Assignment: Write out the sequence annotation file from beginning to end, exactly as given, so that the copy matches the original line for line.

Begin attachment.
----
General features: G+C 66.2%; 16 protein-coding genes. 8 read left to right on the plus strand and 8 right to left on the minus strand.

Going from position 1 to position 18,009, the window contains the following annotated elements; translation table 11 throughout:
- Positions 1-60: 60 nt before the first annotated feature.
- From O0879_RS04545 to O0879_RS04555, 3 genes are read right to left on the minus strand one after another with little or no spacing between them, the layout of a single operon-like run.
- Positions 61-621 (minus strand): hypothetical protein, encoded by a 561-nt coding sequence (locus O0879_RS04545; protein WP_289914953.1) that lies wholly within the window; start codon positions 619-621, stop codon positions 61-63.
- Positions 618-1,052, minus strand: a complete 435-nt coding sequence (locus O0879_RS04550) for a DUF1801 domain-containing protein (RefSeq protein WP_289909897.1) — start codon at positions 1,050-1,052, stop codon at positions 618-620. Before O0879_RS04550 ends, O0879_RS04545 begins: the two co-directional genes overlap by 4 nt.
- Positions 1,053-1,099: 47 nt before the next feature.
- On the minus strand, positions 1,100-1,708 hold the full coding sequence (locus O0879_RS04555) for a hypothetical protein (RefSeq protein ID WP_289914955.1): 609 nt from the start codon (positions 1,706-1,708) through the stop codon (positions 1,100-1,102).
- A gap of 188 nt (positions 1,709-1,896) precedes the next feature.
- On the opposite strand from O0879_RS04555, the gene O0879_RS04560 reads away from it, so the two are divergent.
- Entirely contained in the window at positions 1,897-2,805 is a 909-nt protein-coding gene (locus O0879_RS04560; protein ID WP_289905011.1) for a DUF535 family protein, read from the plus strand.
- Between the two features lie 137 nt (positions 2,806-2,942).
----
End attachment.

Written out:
General features: G+C 66.2%; 16 protein-coding genes. 8 read left to right on the plus strand and 8 right to left on the minus strand.

Going from position 1 to position 18,009, the window contains the following annotated elements; translation table 11 throughout:
- Positions 1-60: 60 nt before the first annotated feature.
- From O0879_RS04545 to O0879_RS04555, 3 genes are read right to left on the minus strand one after another with little or no spacing between them, the layout of a single operon-like run.
- Positions 61-621 (minus strand): hypothetical protein, encoded by a 561-nt coding sequence (locus O0879_RS04545; protein WP_289914953.1) that lies wholly within the window; start codon positions 619-621, stop codon positions 61-63.
- Positions 618-1,052, minus strand: a complete 435-nt coding sequence (locus O0879_RS04550) for a DUF1801 domain-containing protein (RefSeq protein WP_289909897.1) — start codon at positions 1,050-1,052, stop codon at positions 618-620. Before O0879_RS04550 ends, O0879_RS04545 begins: the two co-directional genes overlap by 4 nt.
- Positions 1,053-1,099: 47 nt before the next feature.
- On the minus strand, positions 1,100-1,708 hold the full coding sequence (locus O0879_RS04555) for a hypothetical protein (RefSeq protein ID WP_289914955.1): 609 nt from the start codon (positions 1,706-1,708) through the stop codon (positions 1,100-1,102).
- A gap of 188 nt (positions 1,709-1,896) precedes the next feature.
- On the opposite strand from O0879_RS04555, the gene O0879_RS04560 reads away from it, so the two are divergent.
- Entirely contained in the window at positions 1,897-2,805 is a 909-nt protein-coding gene (locus O0879_RS04560; protein ID WP_289905011.1) for a DUF535 family protein, read from the plus strand.
- Between the two features lie 137 nt (positions 2,806-2,942).